Second, how did he do it? Snowden wanted the world to know about the newfound and mindboggling capacity of the NSA and its international partners to hoover up private information, allowing them to snoop on almost anything or anyone. Snowden nicknamed this surveillance operation the "Panopticon", after Jeremy Bentham's all-knowing, all-seeing prison system. Yet that same organisation failed to notice when Snowden, a mid-level contractor, made off with its own darkest secrets, seemingly blind to the most glaring security threats in its midst. What was going on?
These are good questions, and according to David Runciman Luke Harding has written a "breathless page-turner" to answer them. I do not know, for I have only read a pre-publication from it, and I will not buy the book, since it cannot contain much that I do not know.

There are some criticisms as well, such as this one:
Yet by following the conventions of the political thriller – with its heroes and villains, its nods to John le Carré and All the President's Men – Harding perhaps does his tale a disservice. What is so astonishing about the secrets that Snowden revealed is how much in the dark everyone turns out to be. No one really understands what it all means.
As I said, I have not read Harding, and Runciman may be right about Harding's style, but he is wrong that "No one really understands what it all means": Many do, from Snowden, Greenwald, Poitras etc. onwards, including me. We may not know most and certainly do not know everything, but what we know is more than sufficient to be very, very worried about freedom, democracy, and equality in the West, for everything Clapper and his mates do, always covered by Obama, radically and intentionally diminish these.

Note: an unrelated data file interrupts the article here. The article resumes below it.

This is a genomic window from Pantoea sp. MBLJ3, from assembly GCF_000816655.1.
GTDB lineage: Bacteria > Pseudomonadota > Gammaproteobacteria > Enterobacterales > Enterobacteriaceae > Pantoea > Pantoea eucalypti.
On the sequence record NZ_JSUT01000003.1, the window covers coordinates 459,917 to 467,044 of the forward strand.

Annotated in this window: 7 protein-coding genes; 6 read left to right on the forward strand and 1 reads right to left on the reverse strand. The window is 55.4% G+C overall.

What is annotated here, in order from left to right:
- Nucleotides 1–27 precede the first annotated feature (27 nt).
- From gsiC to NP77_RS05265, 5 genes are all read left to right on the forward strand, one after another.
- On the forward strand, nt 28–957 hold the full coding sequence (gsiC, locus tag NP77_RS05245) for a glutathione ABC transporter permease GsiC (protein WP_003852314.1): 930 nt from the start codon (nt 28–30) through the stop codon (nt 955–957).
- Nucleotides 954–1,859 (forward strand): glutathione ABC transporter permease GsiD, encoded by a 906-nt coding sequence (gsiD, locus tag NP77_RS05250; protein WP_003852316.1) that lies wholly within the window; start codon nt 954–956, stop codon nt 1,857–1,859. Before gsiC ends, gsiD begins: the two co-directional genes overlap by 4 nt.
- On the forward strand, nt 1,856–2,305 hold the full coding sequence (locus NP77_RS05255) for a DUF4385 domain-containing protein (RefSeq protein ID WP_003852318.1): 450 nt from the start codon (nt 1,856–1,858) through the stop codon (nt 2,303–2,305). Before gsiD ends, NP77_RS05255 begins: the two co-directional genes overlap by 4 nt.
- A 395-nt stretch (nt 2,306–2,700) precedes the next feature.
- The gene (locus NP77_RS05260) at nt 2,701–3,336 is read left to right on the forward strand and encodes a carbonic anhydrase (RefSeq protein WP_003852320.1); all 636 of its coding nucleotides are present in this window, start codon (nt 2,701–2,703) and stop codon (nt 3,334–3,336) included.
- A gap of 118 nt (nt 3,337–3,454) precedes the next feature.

But overall, the review is quite positive, and you can read it all and order the book as well, if you please, by consulting the last dotted link.

4. The Mobsters of Wall Street

Next, an article by Jim Hightower on Common Dreams:
I like the title, though perhaps "Mafia" would have been better, and the article starts as follows:
Assume that you ran a business that was found guilty of bribery, forgery, perjury, defrauding homeowners, fleecing investors, swindling consumers, cheating credit card holders, violating U.S. trade laws and bilking American soldiers. Can you even imagine the kind of punishment you'd get?

How about zero? Nada. Nothing. Zilch. No jail time. Not even a fine. Plus, you still get to stay on as boss, you get to keep all the loot you gained from the crime spree, and you even get an $8.5 million pay raise!